The quality of a given child’s early attachments has been shown to be a remarkably accurate predictor of how successful he or she will be in school, in relationships and in a career. Another recent subject of study is child’s play.
The research of a number of observers, including the psychologist Elena Bodrova, highlights the fact that, when children play with other children for extended periods of time, free of adult regulation, the imaginative scenarios they construct and the cooperative arrangements they operate within help develop “executive function,” the capacity to control one’s impulses and emotions. Advocates of free play have been raising the alarm that today’s children, who spend much of their time either watching television, playing video games or taking lessons, are not given sufficient opportunities for cultivating essential life skills.
Research into the significance of attachment and play illustrates as well the central place of relationships in the learning process. Our minds do not function exclusively at our discretion; they are hardwired to respond to other people. It is well established, for instance, that students learn more effectively when they feel a sense of connection and personal affection for their teachers.
Advocates of social learning theory, such as Albert Bandura, argue that the most important factor in the development of human behavior is the observation of others. Recent breakthroughs in neuroscience have brought to light the critical function that mirror neurons play in human communication. These are small circuits of cells that fire up both when we perform a given action and when we observe another person perform the same action. In other words, mirror neurons enable us to understand the actions, feelings, and intentions of others by generating internal simulations of the feelings and intentions linked to the actions of others.
As neuroscientist Marco Iacoboni explains it, “When I see you smiling, my mirror neurons for smiling fire up, too, initiating a cascade of neural activity that evokes the feeling we typically associate with a smile. I don’t need to make any inference on what you are feeling, I experience immediately and effortlessly (in a milder form, of course) what you are experiencing.”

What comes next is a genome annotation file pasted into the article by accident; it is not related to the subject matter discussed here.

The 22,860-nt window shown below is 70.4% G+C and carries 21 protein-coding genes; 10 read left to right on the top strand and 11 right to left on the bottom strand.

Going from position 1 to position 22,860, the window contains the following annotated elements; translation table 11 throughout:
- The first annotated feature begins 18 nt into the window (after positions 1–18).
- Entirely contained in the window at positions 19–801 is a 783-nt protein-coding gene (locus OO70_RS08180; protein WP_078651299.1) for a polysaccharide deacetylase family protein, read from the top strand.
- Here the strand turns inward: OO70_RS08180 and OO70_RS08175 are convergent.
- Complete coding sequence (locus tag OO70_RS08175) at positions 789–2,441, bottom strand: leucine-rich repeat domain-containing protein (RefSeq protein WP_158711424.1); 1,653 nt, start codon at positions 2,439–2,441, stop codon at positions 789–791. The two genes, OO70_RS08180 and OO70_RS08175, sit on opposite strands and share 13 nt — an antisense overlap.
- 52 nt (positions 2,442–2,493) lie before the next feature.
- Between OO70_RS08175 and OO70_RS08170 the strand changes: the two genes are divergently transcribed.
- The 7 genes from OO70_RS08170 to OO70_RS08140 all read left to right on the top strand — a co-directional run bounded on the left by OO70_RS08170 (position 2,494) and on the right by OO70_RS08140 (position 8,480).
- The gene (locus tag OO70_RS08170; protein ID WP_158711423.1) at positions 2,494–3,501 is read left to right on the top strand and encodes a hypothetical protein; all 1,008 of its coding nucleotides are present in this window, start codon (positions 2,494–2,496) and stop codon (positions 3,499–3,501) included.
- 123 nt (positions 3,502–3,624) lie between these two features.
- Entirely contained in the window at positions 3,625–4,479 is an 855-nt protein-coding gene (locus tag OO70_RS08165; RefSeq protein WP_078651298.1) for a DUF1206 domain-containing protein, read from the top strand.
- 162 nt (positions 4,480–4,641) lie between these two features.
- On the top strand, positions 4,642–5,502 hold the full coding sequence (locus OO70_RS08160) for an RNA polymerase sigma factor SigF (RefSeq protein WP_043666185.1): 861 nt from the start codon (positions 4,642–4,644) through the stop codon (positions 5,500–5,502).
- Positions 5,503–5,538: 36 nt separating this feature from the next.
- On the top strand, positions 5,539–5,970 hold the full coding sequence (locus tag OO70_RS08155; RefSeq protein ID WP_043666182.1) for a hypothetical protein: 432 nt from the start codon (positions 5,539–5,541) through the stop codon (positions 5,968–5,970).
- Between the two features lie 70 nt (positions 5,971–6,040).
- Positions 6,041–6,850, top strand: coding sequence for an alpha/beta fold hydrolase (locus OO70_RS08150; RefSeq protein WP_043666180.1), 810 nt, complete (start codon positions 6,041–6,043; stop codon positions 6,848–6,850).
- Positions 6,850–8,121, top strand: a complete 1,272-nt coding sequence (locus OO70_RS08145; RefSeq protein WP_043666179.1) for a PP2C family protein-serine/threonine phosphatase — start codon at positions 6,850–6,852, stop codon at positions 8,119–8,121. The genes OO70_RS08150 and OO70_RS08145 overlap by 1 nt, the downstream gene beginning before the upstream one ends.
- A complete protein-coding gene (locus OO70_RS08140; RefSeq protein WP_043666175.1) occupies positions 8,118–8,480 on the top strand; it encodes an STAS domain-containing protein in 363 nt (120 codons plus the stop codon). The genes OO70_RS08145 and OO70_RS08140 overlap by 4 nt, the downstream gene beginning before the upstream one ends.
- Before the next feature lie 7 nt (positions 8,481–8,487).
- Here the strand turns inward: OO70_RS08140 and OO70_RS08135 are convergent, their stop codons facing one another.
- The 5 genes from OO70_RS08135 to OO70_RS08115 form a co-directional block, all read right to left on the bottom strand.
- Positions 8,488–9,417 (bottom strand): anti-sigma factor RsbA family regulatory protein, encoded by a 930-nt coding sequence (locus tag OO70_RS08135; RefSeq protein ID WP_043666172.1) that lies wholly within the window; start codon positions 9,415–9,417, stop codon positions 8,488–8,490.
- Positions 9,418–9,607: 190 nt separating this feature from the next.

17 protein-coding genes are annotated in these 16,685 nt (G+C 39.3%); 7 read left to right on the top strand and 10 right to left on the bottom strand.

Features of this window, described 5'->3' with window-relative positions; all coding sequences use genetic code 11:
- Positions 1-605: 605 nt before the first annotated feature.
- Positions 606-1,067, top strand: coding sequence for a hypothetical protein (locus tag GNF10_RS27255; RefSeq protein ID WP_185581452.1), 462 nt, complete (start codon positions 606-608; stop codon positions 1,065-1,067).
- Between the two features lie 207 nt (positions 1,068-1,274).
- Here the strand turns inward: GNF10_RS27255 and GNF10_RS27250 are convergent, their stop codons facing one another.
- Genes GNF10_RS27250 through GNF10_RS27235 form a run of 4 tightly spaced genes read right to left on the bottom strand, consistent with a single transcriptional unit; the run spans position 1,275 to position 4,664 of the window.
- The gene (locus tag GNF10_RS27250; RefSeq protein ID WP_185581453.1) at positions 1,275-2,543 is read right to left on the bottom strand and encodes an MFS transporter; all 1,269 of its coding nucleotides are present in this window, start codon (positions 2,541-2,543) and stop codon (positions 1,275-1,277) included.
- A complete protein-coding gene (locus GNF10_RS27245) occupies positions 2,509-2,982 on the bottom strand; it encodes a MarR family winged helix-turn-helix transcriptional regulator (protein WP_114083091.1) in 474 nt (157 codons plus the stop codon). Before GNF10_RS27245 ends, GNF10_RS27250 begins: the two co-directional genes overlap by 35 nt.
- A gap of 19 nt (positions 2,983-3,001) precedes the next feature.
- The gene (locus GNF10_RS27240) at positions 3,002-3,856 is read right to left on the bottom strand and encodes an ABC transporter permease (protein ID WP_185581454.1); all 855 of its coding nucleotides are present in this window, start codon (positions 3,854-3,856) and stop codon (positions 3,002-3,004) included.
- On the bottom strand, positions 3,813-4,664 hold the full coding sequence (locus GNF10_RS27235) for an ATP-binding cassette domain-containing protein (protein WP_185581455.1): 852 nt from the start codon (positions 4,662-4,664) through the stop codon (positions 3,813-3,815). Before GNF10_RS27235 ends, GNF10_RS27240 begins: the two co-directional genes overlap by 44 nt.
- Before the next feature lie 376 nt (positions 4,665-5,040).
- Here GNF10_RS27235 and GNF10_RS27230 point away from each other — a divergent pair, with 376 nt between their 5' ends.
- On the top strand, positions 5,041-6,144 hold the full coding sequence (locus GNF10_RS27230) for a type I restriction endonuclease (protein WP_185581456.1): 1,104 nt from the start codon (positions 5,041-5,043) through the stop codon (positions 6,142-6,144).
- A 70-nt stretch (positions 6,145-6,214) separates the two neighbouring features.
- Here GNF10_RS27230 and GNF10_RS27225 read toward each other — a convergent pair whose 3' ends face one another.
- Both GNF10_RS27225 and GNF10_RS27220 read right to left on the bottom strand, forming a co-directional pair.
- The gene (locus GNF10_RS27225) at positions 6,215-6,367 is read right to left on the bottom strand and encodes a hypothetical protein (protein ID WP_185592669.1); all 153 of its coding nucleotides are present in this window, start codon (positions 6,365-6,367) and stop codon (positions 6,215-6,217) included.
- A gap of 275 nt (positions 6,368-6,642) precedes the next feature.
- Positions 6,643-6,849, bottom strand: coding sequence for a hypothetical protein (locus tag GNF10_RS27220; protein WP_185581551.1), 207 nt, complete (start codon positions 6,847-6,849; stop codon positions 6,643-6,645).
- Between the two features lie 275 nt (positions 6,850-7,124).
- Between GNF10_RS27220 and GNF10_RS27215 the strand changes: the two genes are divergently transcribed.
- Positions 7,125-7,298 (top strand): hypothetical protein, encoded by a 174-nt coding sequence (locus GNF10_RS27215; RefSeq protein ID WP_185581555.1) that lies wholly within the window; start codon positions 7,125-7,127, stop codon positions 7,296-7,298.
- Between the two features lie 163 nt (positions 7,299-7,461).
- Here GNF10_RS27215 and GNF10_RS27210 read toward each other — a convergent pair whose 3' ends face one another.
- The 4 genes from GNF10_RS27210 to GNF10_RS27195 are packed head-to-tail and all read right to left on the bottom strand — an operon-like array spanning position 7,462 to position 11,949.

The work of mirror neurons hints at how much human brain functionality takes place beyond the conscious exercise of reason. There are, in fact, vast domains of unconscious, nonrational neural activity that inform how we perceive, interpret and respond to the world around us. Another example is supplied by the psychologists Alexander Todorov and Janine Willis, who through a series of experiments determined that humans make snap judgments about essential characteristics of people based upon the briefest of glances at their faces, easily outpacing the process of reasoned analysis.
These snap judgments seem to originate in the amygdala, a primitive part of the brain that responds to fear, and they often prove to be enduring and definitive. Over the course of his distinguished career, cognitive scientist Keith Stanovich has explored the complex web of factors that inform human decision making, including the mystery of why intelligence and good judgment often diverge.
Taking into account the many factors that contribute to human development, it stands to reason that much of the work of forming future priests takes place outside formal channels of education, like the classroom and ministry placements. Critical contributions unfold within the interstices of these channels, including time devoted to recreational activities and encounters with the arts. Especially fruitful are those instances of meaningful connection with other people, and when broad expanses of the mind are stimulated.
Priests are summoned to embody Christ for others. Approaching this ideal requires not only a personal and theological knowledge of Christ, but also a nuanced understanding of human nature. Understanding human nature, in turn, is in large part a matter of imagination. Imagination refers to the human capacity to operate beyond instinct and the data immediately present to our senses or stored in memory. It enables us to bend the known reality of experience into new formations, to construct parallel universes of possibility, and to venture at will throughout the limitless expanse of time and space.